Brazil's sugarcane grower association União da Indústria da Cana-de-Açúcar (Única) has lowered its estimate of this year's sugarcane harvest by slightly over 6%, to around 533.5 million tons.
According to Única, a number of factors are responsible for the smaller harvest: older sugarcane fields have lower yields, there was drought between April and August 2010, frost hit fields in São Paulo, Mato Grosso do Sul and Paraná last month (June) and, finally, a biological phenomenon known as flowering (florescimento) that reduces productivity and the concentration of sugar in sugarcane plants.
Única also announced that with regard to how the harvest will be divided between ethanol and sugar production, it has raised estimates of the percentage of sugar that will be produced to almost 47%, up from 45.5%, with the result that ethanol production will be just over 53%, totaling 22.5 billion liters, a reduction of around 11%, compared to the last harvest.
The reduction occurs against a background of rising production of "total flex" cars in Brazil that can run on either ethanol or gasoline, or any combination of the two fuels.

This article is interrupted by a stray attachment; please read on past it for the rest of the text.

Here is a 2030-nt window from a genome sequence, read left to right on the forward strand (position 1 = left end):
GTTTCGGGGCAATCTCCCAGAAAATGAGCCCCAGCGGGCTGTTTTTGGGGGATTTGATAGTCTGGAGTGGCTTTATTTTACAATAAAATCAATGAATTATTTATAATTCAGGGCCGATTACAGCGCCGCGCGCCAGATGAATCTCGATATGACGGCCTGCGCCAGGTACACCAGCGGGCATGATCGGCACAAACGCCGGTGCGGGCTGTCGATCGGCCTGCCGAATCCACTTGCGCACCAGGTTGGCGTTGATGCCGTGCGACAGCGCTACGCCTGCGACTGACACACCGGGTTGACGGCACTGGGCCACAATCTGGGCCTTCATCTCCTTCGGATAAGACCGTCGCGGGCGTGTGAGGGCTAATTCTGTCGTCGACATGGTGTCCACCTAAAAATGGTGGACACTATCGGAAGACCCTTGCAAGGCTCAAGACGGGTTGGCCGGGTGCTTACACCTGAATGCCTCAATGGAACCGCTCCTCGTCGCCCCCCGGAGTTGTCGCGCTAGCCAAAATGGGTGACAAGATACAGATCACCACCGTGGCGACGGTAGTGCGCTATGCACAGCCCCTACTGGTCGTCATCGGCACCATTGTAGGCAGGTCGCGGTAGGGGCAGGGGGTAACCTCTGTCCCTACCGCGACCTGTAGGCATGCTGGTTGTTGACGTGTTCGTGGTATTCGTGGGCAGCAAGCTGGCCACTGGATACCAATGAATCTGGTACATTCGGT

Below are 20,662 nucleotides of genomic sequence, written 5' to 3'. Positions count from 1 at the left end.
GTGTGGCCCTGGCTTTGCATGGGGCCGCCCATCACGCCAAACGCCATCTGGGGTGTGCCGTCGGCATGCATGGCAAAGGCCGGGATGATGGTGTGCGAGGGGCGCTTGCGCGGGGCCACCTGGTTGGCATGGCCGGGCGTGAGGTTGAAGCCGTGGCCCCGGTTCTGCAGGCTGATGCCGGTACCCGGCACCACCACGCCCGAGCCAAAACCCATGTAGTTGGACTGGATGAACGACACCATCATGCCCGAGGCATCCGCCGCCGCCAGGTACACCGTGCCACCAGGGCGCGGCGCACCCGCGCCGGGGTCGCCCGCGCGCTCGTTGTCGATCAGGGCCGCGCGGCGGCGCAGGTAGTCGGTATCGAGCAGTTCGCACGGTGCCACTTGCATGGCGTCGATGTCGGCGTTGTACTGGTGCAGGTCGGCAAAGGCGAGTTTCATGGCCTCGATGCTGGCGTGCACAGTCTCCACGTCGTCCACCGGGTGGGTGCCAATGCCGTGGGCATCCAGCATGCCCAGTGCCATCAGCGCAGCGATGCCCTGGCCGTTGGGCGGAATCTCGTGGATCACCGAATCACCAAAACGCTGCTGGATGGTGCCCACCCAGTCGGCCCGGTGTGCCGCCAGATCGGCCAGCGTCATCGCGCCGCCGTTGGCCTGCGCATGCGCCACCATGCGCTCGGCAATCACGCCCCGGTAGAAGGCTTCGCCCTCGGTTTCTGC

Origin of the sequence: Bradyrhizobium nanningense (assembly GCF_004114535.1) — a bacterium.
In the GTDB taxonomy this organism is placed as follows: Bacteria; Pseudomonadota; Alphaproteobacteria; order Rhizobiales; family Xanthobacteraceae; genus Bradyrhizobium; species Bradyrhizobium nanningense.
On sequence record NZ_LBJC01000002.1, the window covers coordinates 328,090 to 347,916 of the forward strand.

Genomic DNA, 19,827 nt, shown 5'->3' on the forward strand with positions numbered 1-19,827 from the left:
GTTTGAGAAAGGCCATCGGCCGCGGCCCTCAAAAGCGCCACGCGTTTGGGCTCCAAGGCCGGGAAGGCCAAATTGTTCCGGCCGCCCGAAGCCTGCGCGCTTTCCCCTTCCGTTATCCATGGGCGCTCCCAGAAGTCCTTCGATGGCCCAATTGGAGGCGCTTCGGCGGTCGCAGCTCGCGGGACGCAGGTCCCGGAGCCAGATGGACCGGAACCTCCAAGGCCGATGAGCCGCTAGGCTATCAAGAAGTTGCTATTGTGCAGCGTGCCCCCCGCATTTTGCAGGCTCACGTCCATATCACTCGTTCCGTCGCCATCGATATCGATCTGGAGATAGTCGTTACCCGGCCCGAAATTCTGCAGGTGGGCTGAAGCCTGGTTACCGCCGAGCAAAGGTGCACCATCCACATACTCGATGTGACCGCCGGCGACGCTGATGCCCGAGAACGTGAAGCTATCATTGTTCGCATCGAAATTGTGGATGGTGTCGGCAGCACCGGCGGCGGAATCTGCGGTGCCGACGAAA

In 2004, 400,00 flex cars came off assembly lines in Brazil; last year almost 3,000,000 of them were manufactured. Consumers are buying them like hotcakes, but it has been uneconomical to use Brazil's sugarcane-based ethanol for most of the last two years because of its price.
Because of a difference in energy density, Brazilian ethanol has to cost less than 70% of the price of gasoline to be economical - mileage is 30% less with ethanol than with gasoline.
At the same time, Única says it expects Brazil to export 1.35 billion liters of ethanol this year, a drop of 23.6%, compared to 2010.
As for sugar, according to Única, over 23 million tons should be exported. In 2008, Brazil exported some 13.4 million (metric) tons of sugar.
Brazil's farm sector (agronégocio) turned in another strong performance in June with exports totaling US$ 8.9 billion and imports at US$ 1.3 billion, for a surplus of US$ 7.6 billion. Compared to June 2010, exports were up 29.1%, imports rose 32.5%.
China, now Brazil's biggest trade partner, increased imports from Brazil by 33.7% in June. Exports also rose sharply in June to Spain, up 148%; to Russia, up 110%; to Japan, up 64%; and Germany, up 58%.